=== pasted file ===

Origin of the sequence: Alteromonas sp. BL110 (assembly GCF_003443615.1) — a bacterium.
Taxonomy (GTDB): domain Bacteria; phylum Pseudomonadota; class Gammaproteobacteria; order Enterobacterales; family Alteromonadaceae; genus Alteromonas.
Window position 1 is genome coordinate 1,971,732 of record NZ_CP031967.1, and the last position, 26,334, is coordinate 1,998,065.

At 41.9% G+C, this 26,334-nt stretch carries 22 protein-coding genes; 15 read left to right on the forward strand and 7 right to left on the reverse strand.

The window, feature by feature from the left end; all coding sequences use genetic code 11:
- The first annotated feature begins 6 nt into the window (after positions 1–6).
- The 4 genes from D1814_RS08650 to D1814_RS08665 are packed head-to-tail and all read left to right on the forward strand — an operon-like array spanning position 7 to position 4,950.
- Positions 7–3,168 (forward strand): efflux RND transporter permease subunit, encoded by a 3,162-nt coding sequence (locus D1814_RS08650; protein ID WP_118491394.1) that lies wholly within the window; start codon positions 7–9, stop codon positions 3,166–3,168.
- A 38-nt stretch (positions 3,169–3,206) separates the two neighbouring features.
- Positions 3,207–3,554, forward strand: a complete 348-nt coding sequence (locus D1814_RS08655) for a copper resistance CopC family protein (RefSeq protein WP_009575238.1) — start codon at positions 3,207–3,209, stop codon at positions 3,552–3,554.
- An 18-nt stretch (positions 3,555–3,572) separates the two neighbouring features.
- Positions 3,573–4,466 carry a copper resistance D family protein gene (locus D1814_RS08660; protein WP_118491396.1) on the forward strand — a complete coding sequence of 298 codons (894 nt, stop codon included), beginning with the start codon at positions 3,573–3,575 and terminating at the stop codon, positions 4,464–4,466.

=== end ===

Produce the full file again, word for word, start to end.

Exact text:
Origin of the sequence: Alteromonas sp. BL110 (assembly GCF_003443615.1) — a bacterium.
Taxonomy (GTDB): domain Bacteria; phylum Pseudomonadota; class Gammaproteobacteria; order Enterobacterales; family Alteromonadaceae; genus Alteromonas.
Window position 1 is genome coordinate 1,971,732 of record NZ_CP031967.1, and the last position, 26,334, is coordinate 1,998,065.

At 41.9% G+C, this 26,334-nt stretch carries 22 protein-coding genes; 15 read left to right on the forward strand and 7 right to left on the reverse strand.

The window, feature by feature from the left end; all coding sequences use genetic code 11:
- The first annotated feature begins 6 nt into the window (after positions 1–6).
- The 4 genes from D1814_RS08650 to D1814_RS08665 are packed head-to-tail and all read left to right on the forward strand — an operon-like array spanning position 7 to position 4,950.
- Positions 7–3,168 (forward strand): efflux RND transporter permease subunit, encoded by a 3,162-nt coding sequence (locus D1814_RS08650; protein ID WP_118491394.1) that lies wholly within the window; start codon positions 7–9, stop codon positions 3,166–3,168.
- A 38-nt stretch (positions 3,169–3,206) separates the two neighbouring features.
- Positions 3,207–3,554, forward strand: a complete 348-nt coding sequence (locus D1814_RS08655) for a copper resistance CopC family protein (RefSeq protein WP_009575238.1) — start codon at positions 3,207–3,209, stop codon at positions 3,552–3,554.
- An 18-nt stretch (positions 3,555–3,572) separates the two neighbouring features.
- Positions 3,573–4,466 carry a copper resistance D family protein gene (locus D1814_RS08660; protein WP_118491396.1) on the forward strand — a complete coding sequence of 298 codons (894 nt, stop codon included), beginning with the start codon at positions 3,573–3,575 and terminating at the stop codon, positions 4,464–4,466.